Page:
cooling the glass sheet along with the now fused heat fusible material and any remaining oxygen barrier material supported on the glass sheet to room temperature;
removing any of said remaining oxygen barrier material from the glass sheet; and
forming a junction capable of carrying current with at least a portion of the now fused heat fusible material.
5. The method of claim 4 wherein said thin layer of heat fusible material contains a granular form current conducting base metal selected from the group consisting of aluminum and copper.
6. The method of claims 4 or 5 wherein the cooling of the glass sheet, the fused heat fusible material, and any remaining oxygen barrier material supported on the glass sheet, to room temperature is accomplished in a rapid manner in order to temper the glass sheet.
Description
BACKGROUND OF THE INVENTION AND PRIOR ART STATEMENT

I am unaware of any prior art which is relevant to my method of developing an electrically conductive pattern on a ceramic substrate which is to be disclosed herein.

However, Ford Motor Company, the assignee of this application, did in a companion case conduct a novelty study on a similar subject matter in the U.S. Patent Office. The novelty study reported several patents, all of which appear to me to be irrelevant with respect to the subject matter disclosed and claimed in this application. A brief review of these patents will be set forth below.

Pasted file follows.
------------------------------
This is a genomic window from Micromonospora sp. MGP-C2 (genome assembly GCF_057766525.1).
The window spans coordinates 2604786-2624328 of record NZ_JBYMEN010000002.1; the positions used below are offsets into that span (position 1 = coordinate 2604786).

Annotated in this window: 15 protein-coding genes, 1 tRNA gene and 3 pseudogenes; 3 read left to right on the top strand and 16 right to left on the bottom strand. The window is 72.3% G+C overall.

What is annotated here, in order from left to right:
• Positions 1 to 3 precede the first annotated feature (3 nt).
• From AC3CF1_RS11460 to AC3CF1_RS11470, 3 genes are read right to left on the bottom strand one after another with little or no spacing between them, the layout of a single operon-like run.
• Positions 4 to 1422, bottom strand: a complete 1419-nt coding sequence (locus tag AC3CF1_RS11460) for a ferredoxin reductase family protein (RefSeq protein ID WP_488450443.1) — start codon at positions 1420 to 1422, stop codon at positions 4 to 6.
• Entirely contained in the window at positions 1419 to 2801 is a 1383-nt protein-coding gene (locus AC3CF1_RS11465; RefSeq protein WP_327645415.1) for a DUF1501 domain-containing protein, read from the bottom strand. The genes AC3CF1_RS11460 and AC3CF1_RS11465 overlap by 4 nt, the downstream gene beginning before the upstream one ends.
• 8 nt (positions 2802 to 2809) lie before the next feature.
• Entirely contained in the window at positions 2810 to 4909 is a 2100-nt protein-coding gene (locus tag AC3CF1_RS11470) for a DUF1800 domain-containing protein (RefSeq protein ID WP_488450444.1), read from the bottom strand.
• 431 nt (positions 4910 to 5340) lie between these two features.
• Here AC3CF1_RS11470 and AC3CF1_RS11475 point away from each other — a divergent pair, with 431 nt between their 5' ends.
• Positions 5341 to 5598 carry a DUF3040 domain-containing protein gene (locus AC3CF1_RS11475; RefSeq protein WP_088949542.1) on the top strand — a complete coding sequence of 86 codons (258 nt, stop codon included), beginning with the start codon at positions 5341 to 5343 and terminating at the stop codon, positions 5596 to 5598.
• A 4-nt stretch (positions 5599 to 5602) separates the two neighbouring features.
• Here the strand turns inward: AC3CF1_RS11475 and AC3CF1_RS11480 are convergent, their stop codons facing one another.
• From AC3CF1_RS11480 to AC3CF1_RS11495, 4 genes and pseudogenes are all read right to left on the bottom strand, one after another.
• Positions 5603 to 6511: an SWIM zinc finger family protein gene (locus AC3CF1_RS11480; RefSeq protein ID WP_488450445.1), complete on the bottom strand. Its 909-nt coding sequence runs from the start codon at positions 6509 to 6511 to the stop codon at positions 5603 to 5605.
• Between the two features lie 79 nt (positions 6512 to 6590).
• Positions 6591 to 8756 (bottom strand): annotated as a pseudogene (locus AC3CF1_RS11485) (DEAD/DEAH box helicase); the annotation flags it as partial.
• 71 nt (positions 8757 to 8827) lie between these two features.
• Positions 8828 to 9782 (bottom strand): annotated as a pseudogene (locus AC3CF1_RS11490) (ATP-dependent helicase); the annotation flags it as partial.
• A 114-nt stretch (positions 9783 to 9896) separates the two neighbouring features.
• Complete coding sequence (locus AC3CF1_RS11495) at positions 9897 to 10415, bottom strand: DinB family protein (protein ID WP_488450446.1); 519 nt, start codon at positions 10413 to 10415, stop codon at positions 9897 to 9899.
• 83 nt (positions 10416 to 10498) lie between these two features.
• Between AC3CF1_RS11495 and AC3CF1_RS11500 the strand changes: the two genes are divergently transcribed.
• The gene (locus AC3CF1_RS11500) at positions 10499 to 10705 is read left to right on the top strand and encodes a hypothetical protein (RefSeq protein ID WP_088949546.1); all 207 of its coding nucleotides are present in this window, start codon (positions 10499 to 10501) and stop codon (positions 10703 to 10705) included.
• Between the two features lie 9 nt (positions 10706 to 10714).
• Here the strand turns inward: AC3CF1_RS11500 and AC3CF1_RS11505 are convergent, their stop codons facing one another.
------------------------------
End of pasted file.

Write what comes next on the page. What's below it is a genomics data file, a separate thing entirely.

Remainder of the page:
A number of patents cited in the novelty study are patents which deal with the coating of a metal wire with a protective layer. The protective layer may be a glass layer, and in some applications, there are a number of layers of protective material laid one over the other. The patents in this group include the following: U.S. Pat. Nos. 3,106,490; 3,109,053; 3,294,731; 3,325,590; 3,352,009 and 3,451,847. None of these patents are directed to a method of developing an electrically conductive pattern on a ceramic substrate, as is disclosed and specifically claimed in this application.

The other two patents cited in the novelty study were U.S. Pat. Nos. 3,721,594 and 3,928,748. Both of these patents deal with window structures which have electrically conductive patterns thereon. In U.S. Pat. No. 3,721,594, a method is disclosed for electroless plating of a grid pattern on a window. However, prior to the electroless plating, the glass window has a finely divided ceramic frit placed thereon and the frit and window are passed through a glass tempering operation. U.S. Pat. No. 3,928,748 shows a heater grid structure for a window which is also made in a manner in which it can also serve as a radio antenna. Neither of these patents disclose or suggest the method which I am going to disclose in this specification.